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Air Conditioner Basics - How They Work

Updated: Jul 5

Understanding the basics of air conditioning can help you better maintain your system and ensure it operates efficiently. Let's break down how central air conditioning works and what makes it an essential part of home comfort.

Basics of Air Conditioning

Most people believe that an air conditioner functions by pumping cool air into their home. However, an air conditioner removes warm air and recirculates it as cool air. Essentially, an air conditioner operates similarly to a refrigerator, using the evaporation of a refrigerant like Freon to provide cooling. A central air conditioning system includes cooling and heating of air, cleans the air, and controls moisture levels. If you're looking to upgrade your system, check out the latest air conditioner specials available.

How Air Conditioning Systems Work

Removing Warm Air

Every central air conditioning system has the same basic components: a method to remove warm air to create cool air, a distribution system (typically ducts), and a control system (thermostat). Alternatively, a wall air conditioner can be a more compact option, offering similar cooling benefits without the need for extensive ductwork.

Temperature Control

The first component is temperature control. When the air temperature rises above a preset level on your thermostat, the thermostat sends a signal to the air conditioner to turn on. If you need a new unit, many air conditioners for sale offer advanced temperature control features.

The Compressor: The Heart of the System

The air conditioner compressor, controlled by the thermostat, acts as the pump. It causes the refrigerant to flow through the system. It draws in low-pressure, low-temperature refrigerant gas and compresses it, raising the pressure and temperature of the refrigerant. This high-pressure, high-temperature gas then flows to the condenser coil.

Central AC System of The air conditioner compressor, controlled by the thermostat, acts as the pump. It causes the refrigerant to flow through the system. It draws in low-pressure, low-temperature

The Condenser Coil

The condenser coil, a series of pipes with a fan, draws outside air across the coil. As the refrigerant passes through and the cooler outside air passes across the coil, the air absorbs heat from the refrigerant, causing it to condense from a gas to a liquid state. The high-pressure, high-temperature liquid then reaches the expansion valve. This process, along with other essential air conditioner parts, ensures the system's efficiency and effectiveness.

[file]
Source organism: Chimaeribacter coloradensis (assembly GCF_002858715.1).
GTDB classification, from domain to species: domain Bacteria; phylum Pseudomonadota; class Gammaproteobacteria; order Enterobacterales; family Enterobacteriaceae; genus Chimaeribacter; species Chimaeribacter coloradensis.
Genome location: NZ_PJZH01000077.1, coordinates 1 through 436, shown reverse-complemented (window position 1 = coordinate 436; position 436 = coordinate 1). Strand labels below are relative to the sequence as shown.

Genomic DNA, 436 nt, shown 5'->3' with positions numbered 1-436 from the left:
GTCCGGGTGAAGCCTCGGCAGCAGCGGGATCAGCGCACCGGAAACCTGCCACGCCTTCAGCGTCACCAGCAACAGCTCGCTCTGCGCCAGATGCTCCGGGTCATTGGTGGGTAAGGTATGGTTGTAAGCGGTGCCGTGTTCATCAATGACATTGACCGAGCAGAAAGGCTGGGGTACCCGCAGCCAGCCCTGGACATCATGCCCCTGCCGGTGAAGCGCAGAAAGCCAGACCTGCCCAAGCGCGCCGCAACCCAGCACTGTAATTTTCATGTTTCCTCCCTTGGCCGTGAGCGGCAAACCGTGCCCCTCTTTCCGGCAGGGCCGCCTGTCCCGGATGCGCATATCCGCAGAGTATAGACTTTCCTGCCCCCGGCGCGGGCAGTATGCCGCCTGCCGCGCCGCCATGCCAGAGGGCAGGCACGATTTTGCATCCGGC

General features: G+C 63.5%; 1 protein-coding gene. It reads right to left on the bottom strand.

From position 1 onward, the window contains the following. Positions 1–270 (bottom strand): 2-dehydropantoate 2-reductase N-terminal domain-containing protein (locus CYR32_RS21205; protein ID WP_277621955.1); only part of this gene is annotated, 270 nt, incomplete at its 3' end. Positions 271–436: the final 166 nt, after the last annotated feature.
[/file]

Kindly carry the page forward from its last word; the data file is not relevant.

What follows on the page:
The Expansion Valve: The Brain of the System

The expansion valve senses the temperature of the evaporator or cooling coil. It allows the liquid refrigerant to pass through a small opening, causing it to expand to a low-pressure, low-temperature gas. This cold refrigerant flows to the evaporator, where an isolator for the air conditioner can help reduce vibration and noise.

The Evaporator Coil

The evaporator coil, connected to a furnace or air handler, blows indoor air across it. This causes the coil to absorb heat from the air. The cooled air is then delivered throughout the house via ducting. The refrigerant then flows back to the compressor, starting the cycle over again.

Components of a Central Air Conditioning System

Split System

Most central air conditioning units operate as a split system. This means they consist of a "hot" side (the condensing unit, including the condenser coil, compressor, and fan) situated outside your home and a "cold" side inside your home. The cold side consists of an expansion valve and a cold coil, usually part of your furnace or an air handler. The furnace blows air through an evaporator coil, cooling the air, which is then routed through your home via air ducts.

Heat Pumps and Geothermal Systems

Heat pumps and geothermal systems also cool your home by removing warm air and replacing it with cool air.

Efficiency Ratings

Understanding how air conditioning systems are rated for efficiency is important. They are rated by the Seasonal Energy Efficiency Rating (SEER). Air conditioners with a higher SEER are more efficient, less costly to operate, and more environmentally friendly. The current government minimum is 13 SEER.


The basics of your cooling system include the thermostat for control, the central air conditioning unit to remove warm air to create cool air, and a duct system to distribute the air through your home. This is how your central air conditioning system keeps you cool and comfortable. When considering upgrading or installing a new system, it's essential to compare air conditioner prices to find the best option for your needs and budget.


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